by Caroline Gabriel
The LTE market may not gain critical mass until at least 2012, but it is important that the key vendors establish their credentials now, building confidence among customers and investors.
Huawei has stolen much of the thunder in terms of recent early trials, but Ericsson, seen by many (including itself) as the heir presumptive to the LTE crown, insists it has a wide range of trials of its own, notably one with Japan’s NTT DoCoMo, which could turn into an order as early as next year.
Meanwhile, Intel used last week’s Developer Forum to remind the world that, as wireless networks creak under the strain of always-on laptop access, WiMAX is being deployed right now to address the challenge.
Ericsson needs some flagship LTE contracts to maintain confidence in its leadership position in wireless infrastructure, even if the key driver of its revenues will be HSPA for some years to come. It delivered in style when it won part of the first commercial LTE deal, at Verizon Wireless, earlier this year, sharing the RAN spoils with incumbent Alcatel-Lucent.
DoCoMo is exactly the kind of win Ericsson wants to line up behind Verizon, given the Japanese firm’s reputation for being the world’s most advanced technologist among cellcos, and its plan to move to LTE at an early stage (unlike many so-called deployments scheduled for 2010, which will in reality cover just one or two hotzones, DoCoMo aims to skip HSPA+ and move towards wide area coverage as early as possible).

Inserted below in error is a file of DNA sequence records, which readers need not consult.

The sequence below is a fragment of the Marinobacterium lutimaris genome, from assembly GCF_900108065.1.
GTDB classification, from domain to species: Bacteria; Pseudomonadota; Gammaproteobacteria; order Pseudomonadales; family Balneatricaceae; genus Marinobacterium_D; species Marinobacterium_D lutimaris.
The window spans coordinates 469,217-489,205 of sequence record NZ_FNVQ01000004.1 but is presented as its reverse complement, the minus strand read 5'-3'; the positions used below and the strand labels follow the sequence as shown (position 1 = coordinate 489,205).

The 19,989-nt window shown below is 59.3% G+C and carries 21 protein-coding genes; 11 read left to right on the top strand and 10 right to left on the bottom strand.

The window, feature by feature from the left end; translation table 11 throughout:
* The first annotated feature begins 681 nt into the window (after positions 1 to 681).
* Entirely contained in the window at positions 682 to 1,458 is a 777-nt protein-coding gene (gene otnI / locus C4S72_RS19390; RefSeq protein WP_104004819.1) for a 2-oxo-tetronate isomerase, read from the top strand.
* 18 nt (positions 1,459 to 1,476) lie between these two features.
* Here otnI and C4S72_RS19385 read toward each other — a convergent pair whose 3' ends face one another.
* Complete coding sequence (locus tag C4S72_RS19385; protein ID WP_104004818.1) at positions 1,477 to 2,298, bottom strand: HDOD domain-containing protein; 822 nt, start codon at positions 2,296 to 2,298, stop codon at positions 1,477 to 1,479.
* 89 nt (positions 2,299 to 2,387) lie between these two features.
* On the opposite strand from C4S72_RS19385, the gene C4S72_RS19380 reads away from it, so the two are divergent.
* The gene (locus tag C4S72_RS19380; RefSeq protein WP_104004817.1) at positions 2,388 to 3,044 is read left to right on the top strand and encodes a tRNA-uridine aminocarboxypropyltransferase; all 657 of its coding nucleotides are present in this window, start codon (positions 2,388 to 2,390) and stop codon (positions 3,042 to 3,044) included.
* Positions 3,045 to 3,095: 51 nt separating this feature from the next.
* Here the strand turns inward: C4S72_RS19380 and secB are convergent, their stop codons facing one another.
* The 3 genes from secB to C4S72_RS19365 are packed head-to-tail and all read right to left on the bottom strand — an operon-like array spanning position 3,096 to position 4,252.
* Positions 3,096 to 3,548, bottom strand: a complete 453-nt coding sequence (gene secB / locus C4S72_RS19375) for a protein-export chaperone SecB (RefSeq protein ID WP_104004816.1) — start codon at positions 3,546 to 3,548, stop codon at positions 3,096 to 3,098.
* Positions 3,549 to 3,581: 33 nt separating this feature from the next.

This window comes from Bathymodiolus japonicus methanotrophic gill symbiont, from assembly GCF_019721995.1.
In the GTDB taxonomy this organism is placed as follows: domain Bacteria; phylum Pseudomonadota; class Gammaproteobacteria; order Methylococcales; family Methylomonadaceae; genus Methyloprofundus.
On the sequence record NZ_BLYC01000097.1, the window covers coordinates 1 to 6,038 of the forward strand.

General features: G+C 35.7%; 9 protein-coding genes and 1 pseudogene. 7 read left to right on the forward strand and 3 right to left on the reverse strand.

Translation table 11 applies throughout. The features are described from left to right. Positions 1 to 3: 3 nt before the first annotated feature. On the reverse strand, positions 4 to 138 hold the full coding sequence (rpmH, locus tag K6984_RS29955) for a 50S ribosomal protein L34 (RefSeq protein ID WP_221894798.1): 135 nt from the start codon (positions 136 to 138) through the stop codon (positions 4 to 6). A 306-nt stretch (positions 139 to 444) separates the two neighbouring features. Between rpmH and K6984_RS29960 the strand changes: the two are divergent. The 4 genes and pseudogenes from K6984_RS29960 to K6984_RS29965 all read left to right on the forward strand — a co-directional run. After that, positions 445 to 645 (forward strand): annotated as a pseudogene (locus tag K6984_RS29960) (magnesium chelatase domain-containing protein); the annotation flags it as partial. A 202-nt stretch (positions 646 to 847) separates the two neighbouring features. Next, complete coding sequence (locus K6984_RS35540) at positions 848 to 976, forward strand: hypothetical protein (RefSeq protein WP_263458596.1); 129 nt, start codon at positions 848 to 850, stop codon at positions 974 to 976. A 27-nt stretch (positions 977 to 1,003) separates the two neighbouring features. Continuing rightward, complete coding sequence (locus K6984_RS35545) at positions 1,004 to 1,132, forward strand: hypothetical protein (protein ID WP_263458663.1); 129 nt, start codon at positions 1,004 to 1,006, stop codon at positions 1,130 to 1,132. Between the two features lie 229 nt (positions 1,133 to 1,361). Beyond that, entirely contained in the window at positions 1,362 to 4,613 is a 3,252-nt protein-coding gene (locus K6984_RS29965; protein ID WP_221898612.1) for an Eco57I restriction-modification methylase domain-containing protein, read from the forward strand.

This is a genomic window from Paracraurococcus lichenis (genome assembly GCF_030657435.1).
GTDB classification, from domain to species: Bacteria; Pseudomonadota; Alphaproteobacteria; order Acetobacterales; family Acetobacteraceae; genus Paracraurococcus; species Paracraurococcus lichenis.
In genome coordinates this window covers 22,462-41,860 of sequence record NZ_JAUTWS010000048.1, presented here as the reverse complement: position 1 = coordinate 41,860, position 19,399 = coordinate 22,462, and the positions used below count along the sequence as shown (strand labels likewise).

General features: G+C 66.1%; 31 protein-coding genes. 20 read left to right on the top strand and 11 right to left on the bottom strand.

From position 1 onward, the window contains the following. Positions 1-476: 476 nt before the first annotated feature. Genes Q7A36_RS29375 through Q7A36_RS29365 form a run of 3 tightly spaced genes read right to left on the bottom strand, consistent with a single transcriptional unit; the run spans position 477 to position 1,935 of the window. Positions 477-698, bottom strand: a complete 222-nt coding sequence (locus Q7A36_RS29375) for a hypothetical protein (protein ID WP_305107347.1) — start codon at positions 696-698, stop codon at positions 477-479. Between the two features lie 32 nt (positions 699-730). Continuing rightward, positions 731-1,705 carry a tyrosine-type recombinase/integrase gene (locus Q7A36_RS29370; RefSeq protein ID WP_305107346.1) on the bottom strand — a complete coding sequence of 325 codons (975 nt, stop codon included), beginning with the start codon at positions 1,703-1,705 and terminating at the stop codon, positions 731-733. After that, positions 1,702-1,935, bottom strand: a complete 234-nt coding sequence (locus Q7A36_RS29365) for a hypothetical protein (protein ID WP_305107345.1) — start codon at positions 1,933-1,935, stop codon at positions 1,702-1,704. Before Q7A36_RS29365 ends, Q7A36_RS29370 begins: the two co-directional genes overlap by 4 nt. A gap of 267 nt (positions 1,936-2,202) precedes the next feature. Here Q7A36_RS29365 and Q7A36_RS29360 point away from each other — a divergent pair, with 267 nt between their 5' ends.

The Swedish giant’s head of radio networks, Ulf Ewaldsson, said in an interview with Dow Jones newswires that DoCoMo is trialling its kit, and will decide in 2010 whether to select Ericsson as its supplier. He pointed to trials and first stage wins at TeliaSonera and MetroPCS, and to the “keen interest” at China Mobile, which will adopt the TDD flavor of LTE.
Ewaldsson explained why early trials are important to vendors, saying that operators will mainly choose their LTE suppliers on the basis of the past track record.
Also important to Ericsson’s efforts will be its acquisition of Nortel’s LTE and CDMA assets – not just for technology, but more significantly for an enhanced position in north America. “The US has become the absolute driver of 4G,” Ewaldsson said. “We will gain 450 engineers in north America. We do that because of all of the commitments in the US to LTE.”